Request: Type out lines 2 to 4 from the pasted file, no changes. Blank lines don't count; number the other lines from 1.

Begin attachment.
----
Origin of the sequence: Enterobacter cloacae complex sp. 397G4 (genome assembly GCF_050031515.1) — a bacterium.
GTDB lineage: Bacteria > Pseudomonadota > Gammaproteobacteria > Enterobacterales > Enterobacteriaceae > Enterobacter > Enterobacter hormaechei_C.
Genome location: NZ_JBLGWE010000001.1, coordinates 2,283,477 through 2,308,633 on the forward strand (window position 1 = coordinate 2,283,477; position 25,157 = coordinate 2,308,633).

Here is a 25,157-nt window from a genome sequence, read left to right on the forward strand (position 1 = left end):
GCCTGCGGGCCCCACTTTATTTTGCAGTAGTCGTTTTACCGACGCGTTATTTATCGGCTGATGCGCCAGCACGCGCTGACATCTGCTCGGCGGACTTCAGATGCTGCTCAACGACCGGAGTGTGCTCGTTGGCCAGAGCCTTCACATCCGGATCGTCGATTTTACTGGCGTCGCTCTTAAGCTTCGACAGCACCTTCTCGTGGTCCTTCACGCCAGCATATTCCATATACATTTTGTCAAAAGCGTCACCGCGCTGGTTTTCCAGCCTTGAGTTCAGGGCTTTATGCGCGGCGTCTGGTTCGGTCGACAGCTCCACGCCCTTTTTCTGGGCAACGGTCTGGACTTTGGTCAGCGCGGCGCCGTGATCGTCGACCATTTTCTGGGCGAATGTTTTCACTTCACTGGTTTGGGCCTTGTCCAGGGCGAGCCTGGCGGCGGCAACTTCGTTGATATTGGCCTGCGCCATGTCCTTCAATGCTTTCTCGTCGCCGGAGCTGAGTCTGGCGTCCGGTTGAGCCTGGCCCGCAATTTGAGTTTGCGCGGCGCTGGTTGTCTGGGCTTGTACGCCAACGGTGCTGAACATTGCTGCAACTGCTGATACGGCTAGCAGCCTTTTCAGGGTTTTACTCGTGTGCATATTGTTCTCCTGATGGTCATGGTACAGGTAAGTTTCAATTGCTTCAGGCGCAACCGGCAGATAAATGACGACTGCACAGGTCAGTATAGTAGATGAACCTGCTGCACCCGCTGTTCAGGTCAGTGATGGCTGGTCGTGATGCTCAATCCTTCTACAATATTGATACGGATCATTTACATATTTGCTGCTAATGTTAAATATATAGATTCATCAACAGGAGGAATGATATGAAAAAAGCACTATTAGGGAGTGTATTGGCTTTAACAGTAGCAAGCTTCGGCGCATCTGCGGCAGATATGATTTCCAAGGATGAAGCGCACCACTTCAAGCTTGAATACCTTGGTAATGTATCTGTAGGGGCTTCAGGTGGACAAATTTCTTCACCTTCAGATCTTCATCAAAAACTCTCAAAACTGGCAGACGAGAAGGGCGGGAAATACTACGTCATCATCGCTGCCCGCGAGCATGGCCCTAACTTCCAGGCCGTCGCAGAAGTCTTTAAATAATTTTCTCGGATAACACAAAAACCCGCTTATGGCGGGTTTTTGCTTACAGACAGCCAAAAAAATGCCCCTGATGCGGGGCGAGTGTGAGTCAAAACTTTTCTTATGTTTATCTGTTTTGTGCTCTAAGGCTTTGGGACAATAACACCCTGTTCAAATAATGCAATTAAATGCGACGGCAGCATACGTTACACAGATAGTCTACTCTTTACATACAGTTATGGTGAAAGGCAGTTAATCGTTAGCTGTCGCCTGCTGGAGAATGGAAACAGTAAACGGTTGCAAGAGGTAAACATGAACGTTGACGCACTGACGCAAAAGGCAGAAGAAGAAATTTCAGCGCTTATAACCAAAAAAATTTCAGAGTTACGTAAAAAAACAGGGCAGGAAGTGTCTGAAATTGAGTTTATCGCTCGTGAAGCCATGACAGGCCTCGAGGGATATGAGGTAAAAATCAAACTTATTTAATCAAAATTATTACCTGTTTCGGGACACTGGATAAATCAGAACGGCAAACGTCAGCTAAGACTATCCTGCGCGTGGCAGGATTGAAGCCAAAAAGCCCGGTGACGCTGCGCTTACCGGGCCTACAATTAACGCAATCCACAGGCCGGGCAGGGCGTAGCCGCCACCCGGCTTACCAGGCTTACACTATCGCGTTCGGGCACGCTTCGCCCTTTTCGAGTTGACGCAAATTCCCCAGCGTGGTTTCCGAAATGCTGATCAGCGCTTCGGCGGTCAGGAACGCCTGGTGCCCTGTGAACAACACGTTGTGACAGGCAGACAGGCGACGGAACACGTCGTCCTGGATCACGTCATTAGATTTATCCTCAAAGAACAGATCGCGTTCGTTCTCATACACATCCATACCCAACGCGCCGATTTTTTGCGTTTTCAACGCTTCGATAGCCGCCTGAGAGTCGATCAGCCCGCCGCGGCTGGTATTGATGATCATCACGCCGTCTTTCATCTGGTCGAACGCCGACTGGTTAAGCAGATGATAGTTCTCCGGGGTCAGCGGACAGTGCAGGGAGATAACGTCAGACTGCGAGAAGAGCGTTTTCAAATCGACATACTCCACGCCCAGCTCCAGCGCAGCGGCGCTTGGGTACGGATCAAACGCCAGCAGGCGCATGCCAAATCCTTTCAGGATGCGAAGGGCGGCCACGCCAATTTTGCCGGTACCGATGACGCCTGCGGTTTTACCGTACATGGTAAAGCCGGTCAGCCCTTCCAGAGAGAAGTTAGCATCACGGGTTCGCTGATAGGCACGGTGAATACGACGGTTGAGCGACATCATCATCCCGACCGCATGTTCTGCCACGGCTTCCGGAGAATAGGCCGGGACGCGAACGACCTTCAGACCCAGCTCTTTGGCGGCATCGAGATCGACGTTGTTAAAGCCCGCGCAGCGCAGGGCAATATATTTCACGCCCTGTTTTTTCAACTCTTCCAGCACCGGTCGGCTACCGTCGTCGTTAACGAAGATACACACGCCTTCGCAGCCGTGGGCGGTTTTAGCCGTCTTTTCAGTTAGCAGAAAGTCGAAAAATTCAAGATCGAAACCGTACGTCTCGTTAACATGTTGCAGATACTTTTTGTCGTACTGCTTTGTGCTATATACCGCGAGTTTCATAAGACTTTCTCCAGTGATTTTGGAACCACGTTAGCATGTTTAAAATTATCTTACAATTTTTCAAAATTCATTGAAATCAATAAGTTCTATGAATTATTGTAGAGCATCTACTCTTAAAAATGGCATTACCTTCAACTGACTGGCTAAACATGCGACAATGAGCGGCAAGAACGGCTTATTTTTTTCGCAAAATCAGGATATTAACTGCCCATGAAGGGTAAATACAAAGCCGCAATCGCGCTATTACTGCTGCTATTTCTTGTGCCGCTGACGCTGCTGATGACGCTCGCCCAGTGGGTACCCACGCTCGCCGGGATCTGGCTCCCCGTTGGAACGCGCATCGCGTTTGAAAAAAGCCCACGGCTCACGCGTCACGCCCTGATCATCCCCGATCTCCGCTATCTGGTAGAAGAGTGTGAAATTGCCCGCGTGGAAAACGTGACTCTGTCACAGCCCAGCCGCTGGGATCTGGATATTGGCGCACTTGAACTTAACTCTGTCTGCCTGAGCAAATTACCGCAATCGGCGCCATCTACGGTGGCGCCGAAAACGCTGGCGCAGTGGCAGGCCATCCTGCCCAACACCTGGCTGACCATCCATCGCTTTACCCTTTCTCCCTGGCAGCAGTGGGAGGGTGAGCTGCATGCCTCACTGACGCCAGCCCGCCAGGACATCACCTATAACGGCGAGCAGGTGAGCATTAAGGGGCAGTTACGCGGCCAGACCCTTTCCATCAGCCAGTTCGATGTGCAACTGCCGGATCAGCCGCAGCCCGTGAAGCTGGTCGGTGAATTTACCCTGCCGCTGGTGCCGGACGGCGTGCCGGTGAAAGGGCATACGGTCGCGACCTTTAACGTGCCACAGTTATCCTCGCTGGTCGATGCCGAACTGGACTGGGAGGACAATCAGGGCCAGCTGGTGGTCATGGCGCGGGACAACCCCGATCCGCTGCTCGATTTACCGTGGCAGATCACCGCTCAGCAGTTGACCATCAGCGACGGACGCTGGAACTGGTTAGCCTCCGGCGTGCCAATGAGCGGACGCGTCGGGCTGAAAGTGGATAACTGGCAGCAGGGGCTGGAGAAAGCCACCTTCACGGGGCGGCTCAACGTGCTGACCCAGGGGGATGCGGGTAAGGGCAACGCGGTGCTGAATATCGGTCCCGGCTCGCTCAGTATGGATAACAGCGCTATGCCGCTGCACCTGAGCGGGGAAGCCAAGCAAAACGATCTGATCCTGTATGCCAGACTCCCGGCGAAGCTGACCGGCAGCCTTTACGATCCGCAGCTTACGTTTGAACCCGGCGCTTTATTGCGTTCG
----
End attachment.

GTDB lineage: Bacteria > Pseudomonadota > Gammaproteobacteria > Enterobacterales > Enterobacteriaceae > Enterobacter > Enterobacter hormaechei_C.
Genome location: NZ_JBLGWE010000001.1, coordinates 2,283,477 through 2,308,633 on the forward strand (window position 1 = coordinate 2,283,477; position 25,157 = coordinate 2,308,633).

Here is a 25,157-nt window from a genome sequence, read left to right on the forward strand (position 1 = left end):